FPS (Frames per Second) - this is pretty funny, but it always seems that what makes a good videocard better than its competitor is how many frames per second it pumps out in Quake2 on timedemo 1... Check out the definition for frame and then you should pick up on what frames per second is or simply a measure of how fast a 3D card performs. Just a note, a good 3D accelerator should hit about 60fps on average. I don't want to get into the controversy, but I for one really cannot tell the difference between 60fps and 120fps when just playing a game, and that's what it's all about-- considering most games can't pump out more than 40-50 frames in that second...

Frame - a frame is one still picture rendered to your computer monitor. If you are familiar with those cartoon flip books in a cereal box you should pick up on this quickly (or if you have an IQ above 5 for that matter =). One frame when combined with others, each slightly changed from the previously displayed, can simulate movement. That is how a game, TV, and scrolling down this page all work.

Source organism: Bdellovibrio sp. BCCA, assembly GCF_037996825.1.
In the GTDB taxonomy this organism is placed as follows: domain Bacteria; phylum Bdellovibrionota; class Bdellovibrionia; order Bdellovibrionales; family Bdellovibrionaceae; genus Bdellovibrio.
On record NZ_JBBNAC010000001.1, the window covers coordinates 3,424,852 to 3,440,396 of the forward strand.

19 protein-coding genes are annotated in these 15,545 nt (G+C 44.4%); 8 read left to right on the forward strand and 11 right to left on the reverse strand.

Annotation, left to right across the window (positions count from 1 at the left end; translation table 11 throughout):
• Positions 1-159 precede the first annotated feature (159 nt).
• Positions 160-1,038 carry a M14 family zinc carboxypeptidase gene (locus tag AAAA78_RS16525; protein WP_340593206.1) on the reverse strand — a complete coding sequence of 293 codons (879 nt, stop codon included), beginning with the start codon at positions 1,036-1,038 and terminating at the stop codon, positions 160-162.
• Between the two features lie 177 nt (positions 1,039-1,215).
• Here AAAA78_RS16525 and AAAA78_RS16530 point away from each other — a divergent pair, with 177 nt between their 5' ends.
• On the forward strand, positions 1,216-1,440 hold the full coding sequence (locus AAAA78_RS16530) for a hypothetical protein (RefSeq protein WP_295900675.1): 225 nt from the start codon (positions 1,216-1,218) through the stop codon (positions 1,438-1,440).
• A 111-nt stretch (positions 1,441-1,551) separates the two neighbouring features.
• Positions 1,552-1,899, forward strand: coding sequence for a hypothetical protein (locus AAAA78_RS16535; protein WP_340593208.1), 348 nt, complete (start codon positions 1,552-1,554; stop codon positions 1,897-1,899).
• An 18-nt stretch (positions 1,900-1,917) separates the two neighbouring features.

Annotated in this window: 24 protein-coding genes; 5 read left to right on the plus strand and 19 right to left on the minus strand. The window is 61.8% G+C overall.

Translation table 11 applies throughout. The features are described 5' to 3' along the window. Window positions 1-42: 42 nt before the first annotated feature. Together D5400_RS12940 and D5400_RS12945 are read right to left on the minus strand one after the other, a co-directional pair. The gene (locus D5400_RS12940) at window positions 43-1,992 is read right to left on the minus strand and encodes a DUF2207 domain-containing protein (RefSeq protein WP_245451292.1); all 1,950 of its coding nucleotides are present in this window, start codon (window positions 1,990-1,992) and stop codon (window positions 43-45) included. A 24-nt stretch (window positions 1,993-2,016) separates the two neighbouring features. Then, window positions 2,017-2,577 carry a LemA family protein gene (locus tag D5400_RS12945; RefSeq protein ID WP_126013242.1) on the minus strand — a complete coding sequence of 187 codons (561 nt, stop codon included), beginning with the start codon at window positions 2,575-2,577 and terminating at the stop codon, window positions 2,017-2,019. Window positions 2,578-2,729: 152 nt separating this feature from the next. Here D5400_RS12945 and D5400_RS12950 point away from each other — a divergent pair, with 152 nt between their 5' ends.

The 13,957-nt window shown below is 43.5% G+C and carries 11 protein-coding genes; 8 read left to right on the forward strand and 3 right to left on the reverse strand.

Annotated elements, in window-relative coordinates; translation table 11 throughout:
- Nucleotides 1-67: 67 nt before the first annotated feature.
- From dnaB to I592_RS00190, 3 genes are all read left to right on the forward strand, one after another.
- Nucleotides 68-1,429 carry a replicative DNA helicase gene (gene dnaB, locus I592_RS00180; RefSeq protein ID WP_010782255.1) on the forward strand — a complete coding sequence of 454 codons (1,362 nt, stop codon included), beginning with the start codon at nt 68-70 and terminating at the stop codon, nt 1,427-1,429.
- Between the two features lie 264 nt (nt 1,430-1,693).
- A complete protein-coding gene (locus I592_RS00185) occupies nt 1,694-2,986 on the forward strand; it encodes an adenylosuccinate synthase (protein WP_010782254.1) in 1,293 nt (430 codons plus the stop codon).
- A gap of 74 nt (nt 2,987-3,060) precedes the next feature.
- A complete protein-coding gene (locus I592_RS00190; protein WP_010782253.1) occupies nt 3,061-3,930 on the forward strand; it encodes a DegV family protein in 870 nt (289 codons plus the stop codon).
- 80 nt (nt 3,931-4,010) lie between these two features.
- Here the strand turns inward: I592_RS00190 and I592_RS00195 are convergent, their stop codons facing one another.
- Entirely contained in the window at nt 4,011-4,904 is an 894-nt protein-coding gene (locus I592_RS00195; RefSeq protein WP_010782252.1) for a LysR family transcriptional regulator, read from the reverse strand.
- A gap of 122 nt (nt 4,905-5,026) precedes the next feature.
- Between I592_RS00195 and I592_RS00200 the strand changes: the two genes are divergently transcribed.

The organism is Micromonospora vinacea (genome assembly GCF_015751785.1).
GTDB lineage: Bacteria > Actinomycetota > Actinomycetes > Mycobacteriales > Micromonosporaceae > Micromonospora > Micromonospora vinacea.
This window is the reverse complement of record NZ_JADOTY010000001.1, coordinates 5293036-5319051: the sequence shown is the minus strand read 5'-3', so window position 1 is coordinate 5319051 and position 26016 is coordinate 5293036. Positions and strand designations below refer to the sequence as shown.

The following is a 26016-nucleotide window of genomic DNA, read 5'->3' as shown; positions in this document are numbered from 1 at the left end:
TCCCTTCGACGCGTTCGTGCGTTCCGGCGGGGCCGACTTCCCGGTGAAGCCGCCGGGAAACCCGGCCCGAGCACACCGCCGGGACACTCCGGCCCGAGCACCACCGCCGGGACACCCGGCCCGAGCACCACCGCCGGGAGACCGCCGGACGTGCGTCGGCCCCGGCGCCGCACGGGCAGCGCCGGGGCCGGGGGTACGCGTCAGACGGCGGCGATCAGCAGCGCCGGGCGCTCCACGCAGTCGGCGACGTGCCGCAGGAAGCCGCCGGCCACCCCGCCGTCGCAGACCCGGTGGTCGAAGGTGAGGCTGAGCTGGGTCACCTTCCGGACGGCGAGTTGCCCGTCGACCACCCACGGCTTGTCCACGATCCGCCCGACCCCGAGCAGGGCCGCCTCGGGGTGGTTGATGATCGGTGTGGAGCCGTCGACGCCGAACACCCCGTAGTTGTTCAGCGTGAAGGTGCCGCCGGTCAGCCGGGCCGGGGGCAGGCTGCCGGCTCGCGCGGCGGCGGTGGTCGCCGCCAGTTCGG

Frame Buffer - the frame buffer is an amount of memory on a video accelerator set aside to store temporary frames that are being displayed to the screen. A bigger frame buffer in memory size offers more colors, and higher resolutions for that specific 3D card.

Game Engine - Graphics Pipeline

Game Engine - see engine. The programming code behind a game.

Gamma Correction - is the ability to manipulate the red, green, or blue values of a pixel or texture in whole to affect how bright a graphic is...

Glide3D (Glide) - this is 3dfx's own API for displaying some kick-ass graphics. Its easier and better to program for than Direct3D in my opinion and also performs better from a consumer view. The only problem being is a proprietary API by 3dfx, only the Voodoo, Voodoo2, and Voodoo3's support it from a hardware aspect. If you are a PS or N64 emulator junky then you'll know that they usually only support this 3D API... Tough luck TNT owners. As for other things, Glide and OpenGL are almost brothers in the coding, so don't worry about being stuck with a Glide only game (except Tribes).